invalidate the consolidation.
The dispositive portion of the RTC decision reads:
WHEREFORE, premises considered, judgment is hereby rendered in
favor of [respondents] and against [petitioner] Metrobank as follows:
1) DECLARING as null and void the Sheriffs Certificate of Sale,
dated November 27, 2000, Exhibit "11";

4) RESTORING [respondents] TCT Nos. T-260279 (Exhibit "E");


T-202288 (Exhibit "F"); T-180503 (Exhibit "G"; and T- 272664
(Annex "E"); and
5) ORDERING x x x Metrobank to pay PHP50,000.00 as attorneys
fees, and the cost of suit.
SO ORDERED. 20
Metrobank filed a motion for reconsideration, but the RTC denied it on
July 31, 2006.
Metrobank then appealed to the CA, faulting the RTC for annulling the
foreclosure proceedings. It insisted that the bank complied with the
publication requirement. Metrobank also disagreed with the trial courts
finding of overpayment of interests amounting to P1,529,922.00,
claiming that the applicable interest rates on respondents loans were
17% and not 12% as computed by the trial court. It further asserted that
a final deed of sale is not necessary for purposes of consolidating its
ownership over the subject properties. Finally, Metrobank assailed the
award of attorneys fees for lack of basis.
On June 30, 2008, the CA resolved Metrobanks appeal in this wise:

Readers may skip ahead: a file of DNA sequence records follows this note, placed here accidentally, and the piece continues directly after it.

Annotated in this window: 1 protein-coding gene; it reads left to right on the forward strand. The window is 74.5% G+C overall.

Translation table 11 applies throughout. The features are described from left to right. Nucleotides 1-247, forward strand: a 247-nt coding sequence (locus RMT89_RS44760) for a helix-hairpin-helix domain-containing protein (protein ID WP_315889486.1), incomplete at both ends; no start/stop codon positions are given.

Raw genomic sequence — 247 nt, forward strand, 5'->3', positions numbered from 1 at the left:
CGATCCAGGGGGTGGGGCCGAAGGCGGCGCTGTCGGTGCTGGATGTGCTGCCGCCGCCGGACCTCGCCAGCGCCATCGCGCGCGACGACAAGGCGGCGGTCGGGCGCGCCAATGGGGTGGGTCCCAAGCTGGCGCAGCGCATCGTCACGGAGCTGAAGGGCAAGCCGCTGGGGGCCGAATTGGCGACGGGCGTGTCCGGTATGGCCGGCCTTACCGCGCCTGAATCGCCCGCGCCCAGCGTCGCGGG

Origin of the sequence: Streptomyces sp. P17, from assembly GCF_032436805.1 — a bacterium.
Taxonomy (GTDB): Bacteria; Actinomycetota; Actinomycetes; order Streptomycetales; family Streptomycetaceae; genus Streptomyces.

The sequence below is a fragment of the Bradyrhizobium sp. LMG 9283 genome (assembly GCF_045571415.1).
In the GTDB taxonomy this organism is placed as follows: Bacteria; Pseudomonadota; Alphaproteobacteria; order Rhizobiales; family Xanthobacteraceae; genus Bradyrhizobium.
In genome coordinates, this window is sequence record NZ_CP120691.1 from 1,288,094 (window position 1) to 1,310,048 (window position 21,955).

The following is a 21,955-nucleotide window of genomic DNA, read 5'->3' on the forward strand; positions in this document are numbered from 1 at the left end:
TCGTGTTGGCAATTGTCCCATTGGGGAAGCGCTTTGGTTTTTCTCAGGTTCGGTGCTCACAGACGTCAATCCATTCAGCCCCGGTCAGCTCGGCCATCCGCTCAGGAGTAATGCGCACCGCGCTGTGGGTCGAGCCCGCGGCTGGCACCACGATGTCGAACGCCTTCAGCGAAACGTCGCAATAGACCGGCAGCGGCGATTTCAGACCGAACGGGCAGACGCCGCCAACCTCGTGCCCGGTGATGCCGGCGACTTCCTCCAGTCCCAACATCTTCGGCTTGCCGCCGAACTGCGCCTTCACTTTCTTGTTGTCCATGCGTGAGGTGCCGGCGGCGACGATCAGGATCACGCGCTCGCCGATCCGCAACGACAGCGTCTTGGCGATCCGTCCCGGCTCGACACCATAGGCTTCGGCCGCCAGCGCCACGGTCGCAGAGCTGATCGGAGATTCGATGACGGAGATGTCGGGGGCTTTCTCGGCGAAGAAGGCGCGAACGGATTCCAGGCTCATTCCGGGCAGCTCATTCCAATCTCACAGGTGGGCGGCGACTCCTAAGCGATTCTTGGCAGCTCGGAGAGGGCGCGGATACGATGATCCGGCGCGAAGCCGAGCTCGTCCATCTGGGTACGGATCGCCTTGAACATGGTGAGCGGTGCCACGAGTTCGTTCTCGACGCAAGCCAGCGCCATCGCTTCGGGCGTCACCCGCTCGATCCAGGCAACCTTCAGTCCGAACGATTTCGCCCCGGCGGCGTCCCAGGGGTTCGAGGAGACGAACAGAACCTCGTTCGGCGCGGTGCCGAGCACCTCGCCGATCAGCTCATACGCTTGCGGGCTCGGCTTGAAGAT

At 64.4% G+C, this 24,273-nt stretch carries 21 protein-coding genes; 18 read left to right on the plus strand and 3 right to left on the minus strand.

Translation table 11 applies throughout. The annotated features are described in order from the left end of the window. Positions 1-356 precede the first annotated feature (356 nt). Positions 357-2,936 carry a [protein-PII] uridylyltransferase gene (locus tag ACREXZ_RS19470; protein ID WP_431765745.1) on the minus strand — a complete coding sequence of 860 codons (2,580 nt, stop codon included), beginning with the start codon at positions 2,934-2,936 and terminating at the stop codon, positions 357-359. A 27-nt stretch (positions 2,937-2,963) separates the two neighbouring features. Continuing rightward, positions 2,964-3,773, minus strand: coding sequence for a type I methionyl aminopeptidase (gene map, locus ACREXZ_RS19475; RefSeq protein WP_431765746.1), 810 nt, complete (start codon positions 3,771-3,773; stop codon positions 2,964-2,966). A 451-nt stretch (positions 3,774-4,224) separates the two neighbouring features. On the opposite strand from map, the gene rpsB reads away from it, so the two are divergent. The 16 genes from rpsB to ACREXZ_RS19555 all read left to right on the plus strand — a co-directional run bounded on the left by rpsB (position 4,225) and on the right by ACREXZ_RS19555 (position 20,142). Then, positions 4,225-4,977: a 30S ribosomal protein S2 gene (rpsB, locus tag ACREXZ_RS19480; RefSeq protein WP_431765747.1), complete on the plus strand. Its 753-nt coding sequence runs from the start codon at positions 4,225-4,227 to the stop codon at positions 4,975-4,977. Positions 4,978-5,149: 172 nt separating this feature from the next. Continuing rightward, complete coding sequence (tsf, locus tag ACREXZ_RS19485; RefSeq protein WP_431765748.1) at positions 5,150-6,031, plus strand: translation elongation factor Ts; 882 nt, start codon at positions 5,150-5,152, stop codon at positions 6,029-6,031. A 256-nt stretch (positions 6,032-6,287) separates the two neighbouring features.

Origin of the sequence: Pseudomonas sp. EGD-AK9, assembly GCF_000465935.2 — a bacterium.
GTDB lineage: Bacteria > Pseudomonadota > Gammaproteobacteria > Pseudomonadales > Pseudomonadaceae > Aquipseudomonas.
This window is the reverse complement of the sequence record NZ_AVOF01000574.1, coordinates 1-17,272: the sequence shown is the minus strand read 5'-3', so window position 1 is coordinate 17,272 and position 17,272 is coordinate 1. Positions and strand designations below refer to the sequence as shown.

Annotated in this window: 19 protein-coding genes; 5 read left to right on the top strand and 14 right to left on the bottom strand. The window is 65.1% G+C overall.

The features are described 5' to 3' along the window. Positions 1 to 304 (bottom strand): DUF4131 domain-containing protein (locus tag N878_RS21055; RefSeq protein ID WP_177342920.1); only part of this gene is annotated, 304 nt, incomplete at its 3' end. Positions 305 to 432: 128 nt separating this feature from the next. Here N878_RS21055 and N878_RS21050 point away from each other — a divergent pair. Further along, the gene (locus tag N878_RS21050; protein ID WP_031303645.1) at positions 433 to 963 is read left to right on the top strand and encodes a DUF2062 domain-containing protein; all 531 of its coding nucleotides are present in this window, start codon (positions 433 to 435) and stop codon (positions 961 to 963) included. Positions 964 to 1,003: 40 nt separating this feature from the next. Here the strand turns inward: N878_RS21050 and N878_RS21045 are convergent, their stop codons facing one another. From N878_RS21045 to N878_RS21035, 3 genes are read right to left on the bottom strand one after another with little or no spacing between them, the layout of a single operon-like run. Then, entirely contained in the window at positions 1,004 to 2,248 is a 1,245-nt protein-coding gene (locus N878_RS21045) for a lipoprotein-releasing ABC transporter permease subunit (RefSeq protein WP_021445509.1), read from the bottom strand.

WHEREFORE, the appeal is DISMISSED. The assailed decision dated June
16, 2006 of the RTC of Santiago City, Branch 35, in Civil Case No. 353022 is AFFIRMED.

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SO ORDERED.21
Metrobanks motion for reconsideration also suffered the same fate, as
the CA denied it on May 7, 2009.22
Before us, Metrobank insists on the validity of the foreclosure
proceedings. Essentially, it argues that foreclosure proceedings enjoy the
presumption of regularity, and the party alleging irregularity has the
burden of proving his claim. Metrobank asserts that, in this case, the
presumption of regularity was not disputed because respondents failed
to prove that the notice of sale was not published as required by law.
At the outset, it must be stated that only questions of law may be raised
before this Court in a Petition for Review under Rule 45 of the Revised
Rules of Civil Procedure. This Court is not a trier of facts, and it is not the
function of this Court to reexamine the evidence submitted by the
parties.23
It has been our consistent ruling that the question of compliance or noncompliance with notice and publication requirements of an extrajudicial
foreclosure sale is a factual issue, and the resolution thereof by the trial
court is generally binding on this Court. The matter of sufficiency of
posting and publication of a notice of foreclosure sale need not be
resolved
by this Court, especially when the findings of the RTC were sustained by
the CA. Well-established is the rule that factual findings of the CA are
conclusive on the parties and carry even more weight when the said
court affirms the factual findings of the trial court.24
The unanimity of the CA and the trial court in their factual ascertainment
that there was non-compliance with the publication requirement bars us